Job's Friends

You probably know about Job, a godly man who lived in the age of the patriarchs. Job was hit by an avalanche of sudden, tragic losses: his flocks and herds, his servants, his children, his health (Job 1-2). In the blink of an eye, this once-prosperous man was reduced to sitting in the ashes in pain and grief.

Do you know about Job’s three friends? Their names were Eliphaz, Bildad, and Zophar. They heard about Job’s calamity and came to visit him (Job 2:11). Most of the book of Job is focused on their interactions with him—and those interactions can be instructive for us. As we try to “bear one another’s burdens, and thus fulfill the law of Christ” (Galatians 6:2), as we try to help people in our own lives who are suffering, we can profit from thinking about what Job’s friends did.

What They Did Right

We don’t know exactly how far they traveled or how long it took, but Eliphaz, Bildad, and Zophar put their lives on hold, left their homes, and went to the aid of their hurting friend. Upon arriving, they were overwhelmed by Job’s pitiful appearance, and they mourned and wept with him. They were so affected by his misery that for a week they sat with him in silence. But they were there. 

When someone you know is suffering, you may feel uneasy and uncertain about what to do. Let me offer a simple suggestion: be there for them. Do what Job’s friends did and go spend some time with that person, even if it’s just for a few moments.

“But I don’t know what to say.” Well, there have been times when I didn’t know what to say, either. Sometimes about the only thing I knew to do was to sit down and cry with the person. But even if we don’t have just the right words to ease someone’s pain, we can still be there. In truth, that may be what they need most. We can offer support, even if that only means a shoulder to cry on.

People who have been through a major crisis may remember little of what people said to them in that time. But they usually remember who was there to offer help. (And even if the person doesn’t remember, does that make your presence or actions any less important?) “A friend loves at all times, and a brother is born for adversity” (Proverbs 17:17).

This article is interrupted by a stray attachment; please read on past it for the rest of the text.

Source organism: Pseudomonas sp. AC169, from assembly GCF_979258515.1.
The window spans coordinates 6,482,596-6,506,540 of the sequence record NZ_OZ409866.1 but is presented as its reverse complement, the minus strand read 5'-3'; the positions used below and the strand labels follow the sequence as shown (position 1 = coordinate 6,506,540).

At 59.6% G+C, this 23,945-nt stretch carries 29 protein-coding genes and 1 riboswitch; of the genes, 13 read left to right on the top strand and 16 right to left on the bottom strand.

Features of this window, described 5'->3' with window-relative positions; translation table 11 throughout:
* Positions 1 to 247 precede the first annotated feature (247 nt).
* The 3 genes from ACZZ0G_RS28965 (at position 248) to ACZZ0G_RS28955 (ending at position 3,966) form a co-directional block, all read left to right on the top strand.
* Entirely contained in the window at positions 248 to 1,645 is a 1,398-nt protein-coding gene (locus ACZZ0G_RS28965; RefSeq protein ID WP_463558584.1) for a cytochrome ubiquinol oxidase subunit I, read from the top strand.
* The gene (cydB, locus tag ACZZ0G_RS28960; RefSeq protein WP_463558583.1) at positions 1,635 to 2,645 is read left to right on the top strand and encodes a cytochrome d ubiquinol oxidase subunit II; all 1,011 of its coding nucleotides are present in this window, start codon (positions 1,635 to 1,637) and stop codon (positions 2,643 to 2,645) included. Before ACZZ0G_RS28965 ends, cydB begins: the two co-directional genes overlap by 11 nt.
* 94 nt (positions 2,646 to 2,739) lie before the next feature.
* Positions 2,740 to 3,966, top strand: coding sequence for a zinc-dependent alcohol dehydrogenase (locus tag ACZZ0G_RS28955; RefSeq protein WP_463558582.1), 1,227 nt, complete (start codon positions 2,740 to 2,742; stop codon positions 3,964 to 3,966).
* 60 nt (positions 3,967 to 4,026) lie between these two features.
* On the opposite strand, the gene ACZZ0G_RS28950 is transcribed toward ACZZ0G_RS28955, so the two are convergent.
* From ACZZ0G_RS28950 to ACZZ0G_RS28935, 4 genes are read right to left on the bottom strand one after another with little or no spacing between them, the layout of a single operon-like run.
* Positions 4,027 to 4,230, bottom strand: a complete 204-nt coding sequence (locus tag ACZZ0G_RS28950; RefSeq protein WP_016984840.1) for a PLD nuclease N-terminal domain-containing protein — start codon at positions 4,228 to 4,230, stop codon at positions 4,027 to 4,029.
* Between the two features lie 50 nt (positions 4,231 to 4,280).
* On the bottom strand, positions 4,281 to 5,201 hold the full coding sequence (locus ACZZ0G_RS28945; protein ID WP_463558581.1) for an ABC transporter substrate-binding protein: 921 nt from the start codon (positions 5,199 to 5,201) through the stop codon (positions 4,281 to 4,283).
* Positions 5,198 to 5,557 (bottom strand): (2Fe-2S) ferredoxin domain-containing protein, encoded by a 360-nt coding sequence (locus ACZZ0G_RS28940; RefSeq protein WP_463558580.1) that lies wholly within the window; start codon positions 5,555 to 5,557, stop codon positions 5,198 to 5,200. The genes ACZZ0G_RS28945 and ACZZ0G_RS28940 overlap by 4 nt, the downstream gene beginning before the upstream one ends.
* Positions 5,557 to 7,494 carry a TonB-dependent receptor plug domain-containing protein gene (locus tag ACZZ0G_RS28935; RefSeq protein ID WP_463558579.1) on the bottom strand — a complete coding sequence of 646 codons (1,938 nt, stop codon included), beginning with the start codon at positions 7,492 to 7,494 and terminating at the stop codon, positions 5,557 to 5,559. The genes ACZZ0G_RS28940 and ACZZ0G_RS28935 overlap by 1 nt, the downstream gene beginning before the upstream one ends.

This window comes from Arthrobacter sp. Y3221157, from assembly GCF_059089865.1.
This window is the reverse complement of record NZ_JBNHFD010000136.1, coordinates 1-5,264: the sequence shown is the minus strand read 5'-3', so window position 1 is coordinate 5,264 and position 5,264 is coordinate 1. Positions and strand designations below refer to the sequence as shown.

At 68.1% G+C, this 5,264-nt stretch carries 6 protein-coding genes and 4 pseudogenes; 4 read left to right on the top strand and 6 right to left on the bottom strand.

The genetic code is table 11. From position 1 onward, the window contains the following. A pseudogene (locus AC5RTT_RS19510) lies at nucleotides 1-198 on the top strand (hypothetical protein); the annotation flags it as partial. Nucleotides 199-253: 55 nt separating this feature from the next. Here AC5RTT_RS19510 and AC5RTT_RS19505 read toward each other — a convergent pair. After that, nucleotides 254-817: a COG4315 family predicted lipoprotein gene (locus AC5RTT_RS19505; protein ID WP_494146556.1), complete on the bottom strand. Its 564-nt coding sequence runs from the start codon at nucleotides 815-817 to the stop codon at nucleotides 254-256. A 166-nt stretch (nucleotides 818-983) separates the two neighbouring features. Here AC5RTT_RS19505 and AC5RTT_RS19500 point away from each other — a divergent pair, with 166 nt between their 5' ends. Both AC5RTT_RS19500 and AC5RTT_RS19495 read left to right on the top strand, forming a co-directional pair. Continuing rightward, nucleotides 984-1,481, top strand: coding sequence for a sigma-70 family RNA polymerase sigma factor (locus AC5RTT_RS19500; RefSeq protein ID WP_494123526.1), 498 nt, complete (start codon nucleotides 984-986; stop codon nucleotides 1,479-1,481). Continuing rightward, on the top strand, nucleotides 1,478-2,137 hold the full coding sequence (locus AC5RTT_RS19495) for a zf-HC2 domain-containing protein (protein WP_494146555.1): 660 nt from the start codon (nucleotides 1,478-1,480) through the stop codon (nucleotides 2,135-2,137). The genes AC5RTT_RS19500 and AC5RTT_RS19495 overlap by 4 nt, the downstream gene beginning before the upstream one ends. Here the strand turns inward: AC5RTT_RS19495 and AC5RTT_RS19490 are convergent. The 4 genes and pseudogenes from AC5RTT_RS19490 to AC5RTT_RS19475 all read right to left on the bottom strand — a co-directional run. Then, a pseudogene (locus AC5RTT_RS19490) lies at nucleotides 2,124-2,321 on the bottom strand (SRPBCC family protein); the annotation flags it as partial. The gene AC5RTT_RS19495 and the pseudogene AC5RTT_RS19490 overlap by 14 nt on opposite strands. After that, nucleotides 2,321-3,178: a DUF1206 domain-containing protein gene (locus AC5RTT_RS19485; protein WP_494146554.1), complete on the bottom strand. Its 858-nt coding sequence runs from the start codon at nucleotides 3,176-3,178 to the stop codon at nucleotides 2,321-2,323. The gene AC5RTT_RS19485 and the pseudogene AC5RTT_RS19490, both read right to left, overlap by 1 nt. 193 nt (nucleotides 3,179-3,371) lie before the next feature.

What They Did Wrong

Job and his friends finally broke their silence. In the conversations that make up most of the book, Eliphaz, Bildad, and Zophar all put on their “fix-it” hats and took turns advising Job. Each one believed that he could explain Job’s problems and offer the solution. And, while each man made different observations, all three reached pretty much the same conclusion: since Job was suffering greatly, he must have sinned greatly. “Who ever perished being innocent? Or where were the upright destroyed?” (4:7). They urged Job to repent, even guessing at what sins he must have committed (see 11:13-19; 22:5-11).

Job’s friends had good intentions. They thought they were offering wise counsel. They were sure they knew all about God’s dealings with men in general and Job’s situation in particular. But they were wrong. They spoke ignorantly—a fact that God Himself soon made clear (see 42:7-8). And so, instead of helping their friend, their misguided pronouncements only added to his frustration. “You are all miserable comforters,” Job told them. “Is there no end to your empty words?…If you were in my place I could also talk like you. I could string words together against you and shake my head at you” (Job 16:2-4, HCSB).

Could we sometimes be “miserable comforters,” too? When someone hurts, we want so badly to help. We want to offer them explanations, solutions, relief. The problem is that there may be little we can offer. Yet sometimes we still grasp for something to say, and we end up speaking words that are as ignorant and unhelpful as those of Job’s friends.

Some of the most reckless remarks I’ve ever heard came from well-meaning souls who were trying to comfort someone in pain. I’ve heard funeral speakers try to ease the heartache by “preaching into heaven” someone who had lived in open and unrepentant sin. I’ve heard others just make things up (e.g., one insisted that a girl killed in a car accident never felt any pain because God “took her spirit” before the impact). Sometimes folks will try to plumb the depths of why some terrible thing has happened in a person’s life. Often somebody will say, “You know, everything happens for a reason”—ignoring that the reason may be nothing more than the “time and chance” that happen to all (Ecclesiastes 9:11-12), or that it may be as inexplicable to us as Job’s suffering was to him.

In short, in our efforts to soothe someone’s pain, we can jump into speculation instead of relying on God’s revelation­—precisely the mistake of Job’s three friends. In doing so, we may actually make things worse. Be careful. And if you find that you have nothing useful to say, then don’t say it.

Job, of course, desperately wanted to know the reason behind the disasters in his life. God’s answer? He was infinitely greater than Job (as evidenced by the wonders and mysteries of the universe He created), therefore He was worthy of Job’s trust (chapters 38-41). And that was that. Job never got an explanation for his suffering. What he learned was that he didn’t need one. What he was going through and why were less important than Who could sustain him through it.

“God is our refuge and strength, a very present help in trouble” (Psalm 46:1). “Cast all your anxiety on Him, because He cares for you” (1 Peter 5:7). When you and I talk with those who are hurting, we could hardly offer better counsel than that.